Welcome back to Hotline Sort. All eyes will be on presidential fundraising numbers as the second quarter closes tonight. Meanwhile, the DCCC launches automated calls against 14 of the most vulnerable Republicans. And Colbert makes a return trip to the FEC. Here's today's rundown:
9. A federal judge ruled Wednesday that medical authorities working for the federal Bureau of Prisons were legally justified in forcibly giving anti-psychotic drugs to Jared Loughner, accused of the Tuscon shooting that wounded Rep. Gabrielle Giffords, D-Ariz.
During a 90-minute hearing Wednesday, new details emerged about Loughner's mental state: Loughner is still thought to be a danger to himself and others, and he refuses to accept that Giffords was not killed.
8. The Democratic Congressional Campaign Committee is launching new automated phone calls today in 14 targeted districts, hitting House Republicans on privatizing Social Security.
The calls begin today in the following districts: Paul Gosar, R-Ariz., Dave Schweikert, R-Ariz., Daniel Webster, R-Fla., Allen West, R-Fla., Tom Latham, R-Iowa, Joe Walsh, R-Ill., Tim Johnson, R-Ill., Bobby Schilling, R-Ill., Renee Ellmers, R-N.C., Jon Runyan, R-N.J., Michael Grimm, R-N.Y., Jim Gerlach, R-Pa., Pat Meehan, R-Pa., and Reid Ribble, R-Wis.
Money quote from the ads: "Republican leaders' scheme to gamble the Social Security that seniors worked a lifetime to earn on Wall Street is way too dangerous. One bad market could wipe out years of savings, putting generations of retirees at risk."
7. The National Republican Congressional Committee is launching its online component of the Patriot Program, geared towards helping vulnerable incumbents, with the website ElectGOPPatriots.org.
According to the NRCC: "As a tool for staying on offense, the site will help Patriots (the first 10 and additional rounds to be announced) build winning campaigns through fundraising, social media networking for grassroots organization, and proactive communication."
6. Legislative leaders in Oregon agreed Tuesday on a congressional redistricting map after both Democrats and Republicans made concessions, the Oregonian reports
Under the plan, the new congressional lines don't differ greatly from the current districts. But Republicans compromised on their view that the heavily Democratic Multnomah County should be contained in one congressional district, and Democrats agreed to make the districts held by Reps. David Wu
, D-Ore., and Kurt Schrader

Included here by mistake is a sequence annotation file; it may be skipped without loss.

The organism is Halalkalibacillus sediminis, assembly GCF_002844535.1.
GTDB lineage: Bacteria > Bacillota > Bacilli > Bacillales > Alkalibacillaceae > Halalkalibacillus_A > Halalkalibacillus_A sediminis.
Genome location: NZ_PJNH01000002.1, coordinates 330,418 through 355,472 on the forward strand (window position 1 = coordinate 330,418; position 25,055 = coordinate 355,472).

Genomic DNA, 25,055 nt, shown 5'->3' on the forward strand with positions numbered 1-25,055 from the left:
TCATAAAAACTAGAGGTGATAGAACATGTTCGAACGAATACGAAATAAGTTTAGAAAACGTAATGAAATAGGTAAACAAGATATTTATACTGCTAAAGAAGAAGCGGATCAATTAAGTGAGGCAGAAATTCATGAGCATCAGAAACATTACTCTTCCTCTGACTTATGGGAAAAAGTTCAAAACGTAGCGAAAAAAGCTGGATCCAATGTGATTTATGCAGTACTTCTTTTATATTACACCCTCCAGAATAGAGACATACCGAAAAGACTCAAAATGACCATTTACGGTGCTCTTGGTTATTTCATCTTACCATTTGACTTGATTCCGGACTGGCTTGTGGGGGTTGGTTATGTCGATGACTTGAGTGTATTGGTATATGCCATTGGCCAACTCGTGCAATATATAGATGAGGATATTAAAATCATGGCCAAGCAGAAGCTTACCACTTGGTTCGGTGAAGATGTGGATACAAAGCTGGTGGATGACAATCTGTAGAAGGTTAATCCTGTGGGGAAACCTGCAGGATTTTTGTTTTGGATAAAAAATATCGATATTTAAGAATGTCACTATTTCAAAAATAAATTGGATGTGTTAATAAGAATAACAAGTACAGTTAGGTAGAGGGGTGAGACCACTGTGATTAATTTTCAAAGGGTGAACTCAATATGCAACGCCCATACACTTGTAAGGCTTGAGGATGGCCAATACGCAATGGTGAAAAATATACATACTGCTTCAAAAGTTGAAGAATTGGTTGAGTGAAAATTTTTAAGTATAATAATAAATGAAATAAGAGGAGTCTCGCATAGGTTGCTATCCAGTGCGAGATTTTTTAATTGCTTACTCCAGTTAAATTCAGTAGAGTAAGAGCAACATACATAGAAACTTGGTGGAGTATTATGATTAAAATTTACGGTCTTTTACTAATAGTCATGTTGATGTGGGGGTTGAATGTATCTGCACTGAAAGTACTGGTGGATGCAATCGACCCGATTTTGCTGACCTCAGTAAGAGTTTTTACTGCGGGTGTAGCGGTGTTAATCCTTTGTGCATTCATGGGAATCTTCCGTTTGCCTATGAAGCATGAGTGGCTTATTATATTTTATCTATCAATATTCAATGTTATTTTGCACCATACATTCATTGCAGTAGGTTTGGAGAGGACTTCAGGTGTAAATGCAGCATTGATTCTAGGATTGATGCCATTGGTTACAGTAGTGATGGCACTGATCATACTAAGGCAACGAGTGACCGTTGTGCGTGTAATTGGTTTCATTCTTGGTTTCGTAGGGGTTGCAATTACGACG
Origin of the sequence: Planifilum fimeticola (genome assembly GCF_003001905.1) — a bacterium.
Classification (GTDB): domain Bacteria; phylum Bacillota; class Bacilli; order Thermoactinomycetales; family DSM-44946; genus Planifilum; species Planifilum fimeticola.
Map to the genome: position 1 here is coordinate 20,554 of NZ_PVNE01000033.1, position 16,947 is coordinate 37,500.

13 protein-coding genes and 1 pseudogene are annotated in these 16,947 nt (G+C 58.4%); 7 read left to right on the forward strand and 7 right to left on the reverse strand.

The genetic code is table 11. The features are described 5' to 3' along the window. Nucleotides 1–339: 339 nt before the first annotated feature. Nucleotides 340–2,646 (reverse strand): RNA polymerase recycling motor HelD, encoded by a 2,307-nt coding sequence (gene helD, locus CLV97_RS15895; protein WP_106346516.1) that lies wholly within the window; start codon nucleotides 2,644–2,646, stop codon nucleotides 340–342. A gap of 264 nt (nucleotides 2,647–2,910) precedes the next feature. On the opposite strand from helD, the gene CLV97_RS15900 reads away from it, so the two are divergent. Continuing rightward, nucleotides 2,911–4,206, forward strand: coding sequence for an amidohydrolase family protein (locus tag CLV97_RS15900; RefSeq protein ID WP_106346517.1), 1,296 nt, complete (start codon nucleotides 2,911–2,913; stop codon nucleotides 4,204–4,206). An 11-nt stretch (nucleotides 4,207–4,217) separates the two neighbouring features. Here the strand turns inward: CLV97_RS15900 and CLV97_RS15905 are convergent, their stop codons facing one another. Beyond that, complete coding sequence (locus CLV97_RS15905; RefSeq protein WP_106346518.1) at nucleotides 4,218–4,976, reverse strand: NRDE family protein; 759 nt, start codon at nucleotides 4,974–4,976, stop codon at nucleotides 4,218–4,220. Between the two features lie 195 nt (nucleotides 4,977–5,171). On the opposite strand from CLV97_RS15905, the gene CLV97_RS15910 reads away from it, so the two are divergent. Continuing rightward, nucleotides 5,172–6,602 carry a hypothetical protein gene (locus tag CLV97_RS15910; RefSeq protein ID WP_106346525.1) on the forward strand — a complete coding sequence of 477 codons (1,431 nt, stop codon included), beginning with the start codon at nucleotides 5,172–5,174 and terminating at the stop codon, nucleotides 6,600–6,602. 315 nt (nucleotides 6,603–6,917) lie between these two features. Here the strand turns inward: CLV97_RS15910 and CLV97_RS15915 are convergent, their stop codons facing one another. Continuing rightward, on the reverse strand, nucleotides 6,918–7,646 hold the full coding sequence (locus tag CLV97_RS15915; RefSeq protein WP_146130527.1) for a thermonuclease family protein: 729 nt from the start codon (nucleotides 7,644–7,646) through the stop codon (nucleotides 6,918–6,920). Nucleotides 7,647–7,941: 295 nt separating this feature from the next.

, D-Ore., more competitive.
5. The final FEC reports before the July 12 special election in California's 36th District are due today, and Democrat Janice Hahn
will report raising nearly $677,000 from April 28th until June 22nd. She has spent over $587,000, and will end the pre-runoff period with $326,000 in the bank.
The increasingly rancorous runoff between Hahn and wealthy businessman Craig Huey
- punctuated by a controversial outside ad
that aired earlier this month - is believed to have tightened, despite the district's strong Democratic registration advantage, and Hahn has aggressively worked to paint Huey as "too extreme" for the district in ads that have compared him to former Alaska Gov. Sarah Palin
and former House Speaker Newt Gingrich
4. Businessman John Crowley will resume his role
as Amicus Therapeutics Inc. chair August 15, and won't launch a bid
for the seat held by Sen. Bob Menendez
Crowley's compelling story would have made him a possible contender in a Democratic-leaning state: he founded Amicus after two of his three kids were diagnosed with a rare genetic disease, and his life story was the inspiration for the movie "Extraordinary Measures."
3. The Colbert Report comes to DC: The normally sleepy Federal Election Commission today will consider
whether comedian Stephen Colbert
can use a media giant's resources to promote his own independent expenditure-only political action committee. With Colbert slated to attend, the hearing has quickly turned into a DC media circus.
If the FEC grants Colbert a press exemption, the decision could have a big effect on media involvement in federal elections, potentially opening the door for media outlets that employ politicians as commentators to aid favored candidates through undisclosed contributions -- figures including Fox News' Karl Rove
and Mike Huckabee
Tune in to Hotline On Call
for more later on the hearing later today.
2. Battleground Virginia: The Old Dominion Senate race is a dead heat, and voters are split on re-electing President Obama, according to a new poll that shows that the commonwealth is shaping up to be a key political battleground
According to the poll, conducted by Quinnipiac University, former Gov. Tim Kaine
has a scant, statistically insignificant one-point advantage over former Sen. George Allen
, R-Va., 43 percent to 42 percent. More than one in ten voters is undecided. Men choose Allen, 47 percent to 40 percent, and women tilt towards Kaine, 45 percent to 37 percent.
Virginia voters are also split evenly on re-electing Obama: 47 percent think he deserves to be re-elected, while 47 percent do not. The percentages of voters who approve and disapprove of Obama's job performance are equal: 48 percent. And Obama is in a dead heat against a generic Republican challenger, leading 43 percent to 41 percent.
1. The second-quarter fundraising deadline is midnight tonight, and here's a preview
of what we'll be watching in the presidential contenders' numbers.
Meanwhile, the Wall Street Journal reports
that supporters of former Massachusetts Gov. Mitt Romney
said they have raised between $25 million and $35 million in support of his candidacy, a total that would put him far ahead of his Republican rivals.
And the Republican field is making pitches for contributions down to the wire
-- Jessica Taylor contributed to this report.